You shouldn’t tell them that they have to find out more about your products or services. You shouldn’t force them to sign up to your newsletter or subscribe to your RSS feed. You shouldn’t continually throw links to your social media accounts at them. By carrying on like this, you’ll do nothing but make readers click away from your blog.
By explaining to your readers where they can find out more information about your products or services and how they can sign up to your newsletter, subscribe to your RSS feed or follow you on social networks, the copy will be a lot less pressurising and you’re more likely to see the results you need.
A blog post of any kind should be interesting. It should be exciting and it should be engaging. It doesn’t have to stand out as one of the best pieces of writing ever, but it needs to grip your readers in such a way that they want to read it all – and ideally, go on to read more of your blog posts.
In no way, shape or form should it be boring. Readers have taken time out of their day to visit your blog and they want to know that they’ve spent that time wisely. They don’t want to leave thinking they’ve read a few hundred words and got no benefit from it whatsoever – and that’s if you can actually keep them on the blog long enough.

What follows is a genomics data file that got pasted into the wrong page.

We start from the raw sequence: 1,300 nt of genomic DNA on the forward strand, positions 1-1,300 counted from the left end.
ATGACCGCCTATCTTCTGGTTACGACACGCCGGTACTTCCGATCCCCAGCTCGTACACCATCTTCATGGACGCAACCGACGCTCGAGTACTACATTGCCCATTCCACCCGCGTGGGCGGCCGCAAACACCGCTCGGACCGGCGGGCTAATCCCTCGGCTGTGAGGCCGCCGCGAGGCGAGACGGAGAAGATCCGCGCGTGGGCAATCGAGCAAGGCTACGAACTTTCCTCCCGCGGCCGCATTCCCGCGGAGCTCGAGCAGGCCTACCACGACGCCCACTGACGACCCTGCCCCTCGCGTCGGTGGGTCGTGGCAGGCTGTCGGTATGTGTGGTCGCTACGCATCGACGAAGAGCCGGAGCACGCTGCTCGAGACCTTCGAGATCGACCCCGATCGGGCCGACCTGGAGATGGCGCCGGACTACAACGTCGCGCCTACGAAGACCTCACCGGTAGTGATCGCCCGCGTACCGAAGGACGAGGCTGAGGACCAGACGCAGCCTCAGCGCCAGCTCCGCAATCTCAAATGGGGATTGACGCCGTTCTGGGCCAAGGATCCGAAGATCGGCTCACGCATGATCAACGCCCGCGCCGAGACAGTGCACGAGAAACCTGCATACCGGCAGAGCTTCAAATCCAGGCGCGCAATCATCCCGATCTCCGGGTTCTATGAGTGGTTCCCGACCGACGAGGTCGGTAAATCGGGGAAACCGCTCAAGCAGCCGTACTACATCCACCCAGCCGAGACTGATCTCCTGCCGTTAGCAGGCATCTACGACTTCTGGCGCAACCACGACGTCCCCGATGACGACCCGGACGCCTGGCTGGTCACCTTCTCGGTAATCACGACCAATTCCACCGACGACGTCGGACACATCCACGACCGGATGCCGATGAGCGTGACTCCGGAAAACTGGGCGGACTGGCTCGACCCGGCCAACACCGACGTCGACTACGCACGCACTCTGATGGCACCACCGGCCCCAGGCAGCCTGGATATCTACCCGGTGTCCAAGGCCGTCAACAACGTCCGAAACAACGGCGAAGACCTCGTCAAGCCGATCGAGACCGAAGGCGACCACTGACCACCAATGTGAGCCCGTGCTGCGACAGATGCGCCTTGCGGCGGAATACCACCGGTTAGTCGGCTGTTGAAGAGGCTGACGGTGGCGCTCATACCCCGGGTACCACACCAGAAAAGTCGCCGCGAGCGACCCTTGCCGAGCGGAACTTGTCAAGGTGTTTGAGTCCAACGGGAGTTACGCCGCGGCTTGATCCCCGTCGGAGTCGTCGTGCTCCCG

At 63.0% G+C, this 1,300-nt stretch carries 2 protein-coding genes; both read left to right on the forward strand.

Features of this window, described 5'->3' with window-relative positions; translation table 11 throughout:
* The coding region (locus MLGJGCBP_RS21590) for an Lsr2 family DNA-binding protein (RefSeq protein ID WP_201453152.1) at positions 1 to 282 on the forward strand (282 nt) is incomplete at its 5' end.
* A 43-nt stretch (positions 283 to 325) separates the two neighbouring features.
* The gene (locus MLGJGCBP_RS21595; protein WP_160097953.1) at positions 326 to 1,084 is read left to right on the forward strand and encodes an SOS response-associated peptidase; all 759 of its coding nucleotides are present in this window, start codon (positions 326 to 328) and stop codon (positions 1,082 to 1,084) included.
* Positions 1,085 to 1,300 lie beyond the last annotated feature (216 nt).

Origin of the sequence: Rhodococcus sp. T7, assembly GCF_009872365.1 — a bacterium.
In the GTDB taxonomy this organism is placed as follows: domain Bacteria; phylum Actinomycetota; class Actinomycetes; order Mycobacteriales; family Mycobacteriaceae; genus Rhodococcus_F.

The problem here is not many writers will believe their content is boring and the only true way to discover whether it is or isn’t is to analyse your stats. If you take a look at the most visited blog post and the least visited, you should be able to see some noticeable differences – and it’s these differences that will often show you what makes your blog post boring (and conversely, interesting).
Sometimes the best blog posts cover topical issues and other times they quote research studies, but their success could also simply be down to the way the piece was approached and the style the content was written in.
Offer too much, too soon
We’re not saying here that your blog post should take several paragraphs to get to even the opening point or piece of messaging, but we often see blog posts approached in the same way an e-mail campaign or press release is. With these two types of copy, it’s important to grab your reader from the outset by telling them exactly what it is you’re talking about. The opening few sentences need to be so direct and specific that you are essentially using them to summarise the rest of the copy.
With blogging, you don’t need to do that. People visit blogs voluntarily and know that they’re going to be spending at least a few minutes reading content. They want to be told a story and they don’t want to feel that after the first paragraph, they know everything there is to know about the blog post’s topic.
A blog post can be classed as a piece of commercial writing – even sales copy – but it should always have the aim of engaging with your readers in such a way that they feel the need to read through the piece in full (and where appropriate, interact with your calls to action).
At the lowest common denominator, writing blog post content is simply typing words onto a screen. The complexities involved are often so substantial and in-depth, however, that the simple fact is many organisations fail to write suitable content for their business blog.